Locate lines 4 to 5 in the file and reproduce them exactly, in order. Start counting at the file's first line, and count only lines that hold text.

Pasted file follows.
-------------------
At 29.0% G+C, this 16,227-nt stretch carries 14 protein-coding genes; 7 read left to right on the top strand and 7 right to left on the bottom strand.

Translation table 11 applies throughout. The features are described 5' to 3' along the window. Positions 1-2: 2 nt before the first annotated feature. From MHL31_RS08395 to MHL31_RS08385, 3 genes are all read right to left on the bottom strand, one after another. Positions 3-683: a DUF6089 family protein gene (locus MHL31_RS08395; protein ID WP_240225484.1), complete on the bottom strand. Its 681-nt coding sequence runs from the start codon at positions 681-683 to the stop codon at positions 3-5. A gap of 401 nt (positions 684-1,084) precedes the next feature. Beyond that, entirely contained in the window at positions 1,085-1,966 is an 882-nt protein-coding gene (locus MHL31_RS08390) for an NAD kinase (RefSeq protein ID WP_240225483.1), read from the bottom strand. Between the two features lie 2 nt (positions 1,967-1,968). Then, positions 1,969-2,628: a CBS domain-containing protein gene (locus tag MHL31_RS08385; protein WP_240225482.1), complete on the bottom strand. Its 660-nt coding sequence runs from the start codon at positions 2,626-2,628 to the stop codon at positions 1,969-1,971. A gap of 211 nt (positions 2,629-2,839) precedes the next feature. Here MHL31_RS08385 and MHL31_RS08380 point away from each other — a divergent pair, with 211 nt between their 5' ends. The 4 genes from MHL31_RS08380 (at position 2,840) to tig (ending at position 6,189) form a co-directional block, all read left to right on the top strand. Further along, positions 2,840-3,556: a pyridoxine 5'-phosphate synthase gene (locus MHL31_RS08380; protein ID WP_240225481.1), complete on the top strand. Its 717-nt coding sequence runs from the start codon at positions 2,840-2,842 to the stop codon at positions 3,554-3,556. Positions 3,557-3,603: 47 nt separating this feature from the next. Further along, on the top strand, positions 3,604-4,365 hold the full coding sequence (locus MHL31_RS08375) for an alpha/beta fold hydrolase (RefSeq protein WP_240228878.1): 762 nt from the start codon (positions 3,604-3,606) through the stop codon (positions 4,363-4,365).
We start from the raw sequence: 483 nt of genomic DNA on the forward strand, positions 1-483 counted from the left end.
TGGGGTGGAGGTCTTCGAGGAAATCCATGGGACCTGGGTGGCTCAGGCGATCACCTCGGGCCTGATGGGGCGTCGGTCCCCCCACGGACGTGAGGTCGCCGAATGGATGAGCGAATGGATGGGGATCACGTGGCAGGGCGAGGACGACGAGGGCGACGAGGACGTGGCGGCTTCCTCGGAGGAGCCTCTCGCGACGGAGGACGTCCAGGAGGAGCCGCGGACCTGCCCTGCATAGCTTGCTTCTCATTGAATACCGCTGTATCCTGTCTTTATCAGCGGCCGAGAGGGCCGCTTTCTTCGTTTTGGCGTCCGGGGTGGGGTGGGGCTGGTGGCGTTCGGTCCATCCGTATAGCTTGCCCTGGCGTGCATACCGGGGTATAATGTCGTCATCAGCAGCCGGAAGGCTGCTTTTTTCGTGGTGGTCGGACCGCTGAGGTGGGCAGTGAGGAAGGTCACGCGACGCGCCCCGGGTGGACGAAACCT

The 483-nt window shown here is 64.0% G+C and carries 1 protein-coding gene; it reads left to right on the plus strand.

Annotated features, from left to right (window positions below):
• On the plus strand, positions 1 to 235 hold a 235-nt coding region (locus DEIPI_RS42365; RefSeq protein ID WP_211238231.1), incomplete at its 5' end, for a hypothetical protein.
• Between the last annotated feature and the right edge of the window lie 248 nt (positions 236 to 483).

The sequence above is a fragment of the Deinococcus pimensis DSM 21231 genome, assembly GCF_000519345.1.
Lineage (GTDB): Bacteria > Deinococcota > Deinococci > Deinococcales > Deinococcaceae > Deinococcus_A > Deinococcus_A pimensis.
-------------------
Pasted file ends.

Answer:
TGGGGTGGAGGTCTTCGAGGAAATCCATGGGACCTGGGTGGCTCAGGCGATCACCTCGGGCCTGATGGGGCGTCGGTCCCCCCACGGACGTGAGGTCGCCGAATGGATGAGCGAATGGATGGGGATCACGTGGCAGGGCGAGGACGACGAGGGCGACGAGGACGTGGCGGCTTCCTCGGAGGAGCCTCTCGCGACGGAGGACGTCCAGGAGGAGCCGCGGACCTGCCCTGCATAGCTTGCTTCTCATTGAATACCGCTGTATCCTGTCTTTATCAGCGGCCGAGAGGGCCGCTTTCTTCGTTTTGGCGTCCGGGGTGGGGTGGGGCTGGTGGCGTTCGGTCCATCCGTATAGCTTGCCCTGGCGTGCATACCGGGGTATAATGTCGTCATCAGCAGCCGGAAGGCTGCTTTTTTCGTGGTGGTCGGACCGCTGAGGTGGGCAGTGAGGAAGGTCACGCGACGCGCCCCGGGTGGACGAAACCT

The 483-nt window shown here is 64.0% G+C and carries 1 protein-coding gene; it reads left to right on the plus strand.